Dark Horse Maverick: |
by various writers & artists
(Dark Horse, 2002)
Dark Horse has a good eye for anthologies and a knack for assembling disparate talents in the industry. Happy Endings is proof of both.
Sam Keith opens the book on a bright note. "Happy Ending" ranges from the Outback world of The Maxx to his editor's desk to a minor, personal happy ending. The story is loose and free, and Keith's usual lovely fluid artwork is packed with fun detail and side commentary. It makes an inviting doorway into the collection, and Brian Michael Bendis and Michael Avon Oeming keep up the lighthearted tone with "Only In...," a story of madness at the San Diego Comic Con. Bendis and Oeming carry the good-natured mayhem of the convention onto the page intact.
Mike Mignola teams with new writer Katie Mignola, age 6, for a koanlike tale of "The Magician and the Snake." Too light for his Hellboy universe, it still has the usual just so pacing of Mignola's work, and plenty of unnoticed strangeness in this land of monkey kings. The book ends with another comics star, Frank Miller, delivering page after page of "The End." Each of his happy endings has a wary, cynical humor familiar to those who know Miller's work.
One of the joys of anthologies like Happy Endings is discovering new artists. Bernie Mireault has a too-real story of a cat, a girlfriend and a domineering mother. Mireault's odd dependence on ziptones, combined with his heavy black linework and cartoonish style, give "The Cat" a comfortingly retro feel that works well with this story of minor liberations. Craig Thompson packs a novel's worth of childhood memories in the thin pages of "Barnard Animals." Thompson's art is smooth and lively, and his creative, whimsical page compositions let the tale wander easily from inner dreams to outer reality.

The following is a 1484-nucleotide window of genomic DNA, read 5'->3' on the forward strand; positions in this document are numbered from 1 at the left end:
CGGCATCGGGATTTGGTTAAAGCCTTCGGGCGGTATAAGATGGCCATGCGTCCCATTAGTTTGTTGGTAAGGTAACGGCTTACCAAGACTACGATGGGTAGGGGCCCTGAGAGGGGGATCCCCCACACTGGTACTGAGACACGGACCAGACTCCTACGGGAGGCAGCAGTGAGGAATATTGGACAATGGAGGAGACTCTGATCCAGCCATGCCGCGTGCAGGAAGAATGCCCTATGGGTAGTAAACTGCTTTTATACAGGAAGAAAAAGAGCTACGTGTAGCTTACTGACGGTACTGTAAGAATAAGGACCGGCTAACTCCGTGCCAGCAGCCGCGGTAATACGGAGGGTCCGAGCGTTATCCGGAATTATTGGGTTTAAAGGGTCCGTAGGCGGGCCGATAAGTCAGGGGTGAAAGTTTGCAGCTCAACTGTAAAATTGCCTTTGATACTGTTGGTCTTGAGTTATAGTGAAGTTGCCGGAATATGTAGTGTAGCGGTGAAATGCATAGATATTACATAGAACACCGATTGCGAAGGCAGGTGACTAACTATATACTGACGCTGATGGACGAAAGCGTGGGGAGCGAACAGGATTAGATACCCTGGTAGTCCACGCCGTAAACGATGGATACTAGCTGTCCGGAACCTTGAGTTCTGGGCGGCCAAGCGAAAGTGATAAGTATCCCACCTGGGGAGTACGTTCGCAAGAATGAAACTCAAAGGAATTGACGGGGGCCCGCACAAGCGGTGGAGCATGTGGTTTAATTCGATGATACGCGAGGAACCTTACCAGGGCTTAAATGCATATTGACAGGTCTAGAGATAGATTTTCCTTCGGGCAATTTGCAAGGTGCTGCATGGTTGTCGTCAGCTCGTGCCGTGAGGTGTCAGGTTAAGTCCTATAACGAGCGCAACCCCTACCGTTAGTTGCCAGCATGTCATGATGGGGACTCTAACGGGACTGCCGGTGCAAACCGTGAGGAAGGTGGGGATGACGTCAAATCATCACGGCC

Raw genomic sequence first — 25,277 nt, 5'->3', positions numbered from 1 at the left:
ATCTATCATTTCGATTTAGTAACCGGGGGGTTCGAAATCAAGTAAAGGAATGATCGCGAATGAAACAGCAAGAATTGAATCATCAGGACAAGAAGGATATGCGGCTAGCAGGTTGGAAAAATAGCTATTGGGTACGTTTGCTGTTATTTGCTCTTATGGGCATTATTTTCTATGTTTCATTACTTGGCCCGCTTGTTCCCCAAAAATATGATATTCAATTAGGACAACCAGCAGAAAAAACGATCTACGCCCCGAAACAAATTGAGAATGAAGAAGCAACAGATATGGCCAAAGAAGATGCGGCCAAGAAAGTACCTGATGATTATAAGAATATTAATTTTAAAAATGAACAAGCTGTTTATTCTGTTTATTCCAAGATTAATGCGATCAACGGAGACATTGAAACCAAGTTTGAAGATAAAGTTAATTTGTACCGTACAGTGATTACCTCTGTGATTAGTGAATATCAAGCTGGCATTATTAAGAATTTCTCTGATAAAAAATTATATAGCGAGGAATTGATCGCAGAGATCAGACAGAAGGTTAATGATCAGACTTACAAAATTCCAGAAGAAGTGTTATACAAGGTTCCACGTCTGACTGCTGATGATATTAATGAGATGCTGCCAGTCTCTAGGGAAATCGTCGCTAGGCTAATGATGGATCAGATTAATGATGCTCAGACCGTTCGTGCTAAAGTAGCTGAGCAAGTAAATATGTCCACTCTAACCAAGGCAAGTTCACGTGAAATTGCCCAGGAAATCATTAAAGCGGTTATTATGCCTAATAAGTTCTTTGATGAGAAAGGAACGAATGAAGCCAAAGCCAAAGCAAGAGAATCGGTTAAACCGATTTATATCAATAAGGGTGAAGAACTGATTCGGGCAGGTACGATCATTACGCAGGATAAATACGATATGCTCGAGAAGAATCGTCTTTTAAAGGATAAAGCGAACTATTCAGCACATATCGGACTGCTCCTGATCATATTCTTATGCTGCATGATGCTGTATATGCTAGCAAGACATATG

Jim Mahfood's aggressively alert Grrl Scouts star in "Just Another Day," which has the most quotable scenes in the book. "Paper Airplane" is a sweet, understated bit of nostalgia from Leland Myrick, both highly individual and universal enough to reach anyone who ever had a free childhood afternoon. All these artists have their own devoted but too small followings; if you aren't part of them, Happy Endings provides a great sample of their works.
The stories already mentioned would make a worthwhile anthology on their own, but there's still a very fat handful of tales fleshing out the novel. Tony Millionaire's Sock Monkey adventure, Peter Kuper's adventure in "Wild Blue Yonder," Jason Hall and Matt Kindt's strange murder mystery "January," all would be enough for an individual comic. Dark Horse has packed all these treats together for the price of two or three lesser comics. Happy Endings is a great gift for an established fan, and a good beginning to indoctrinate a newcomer.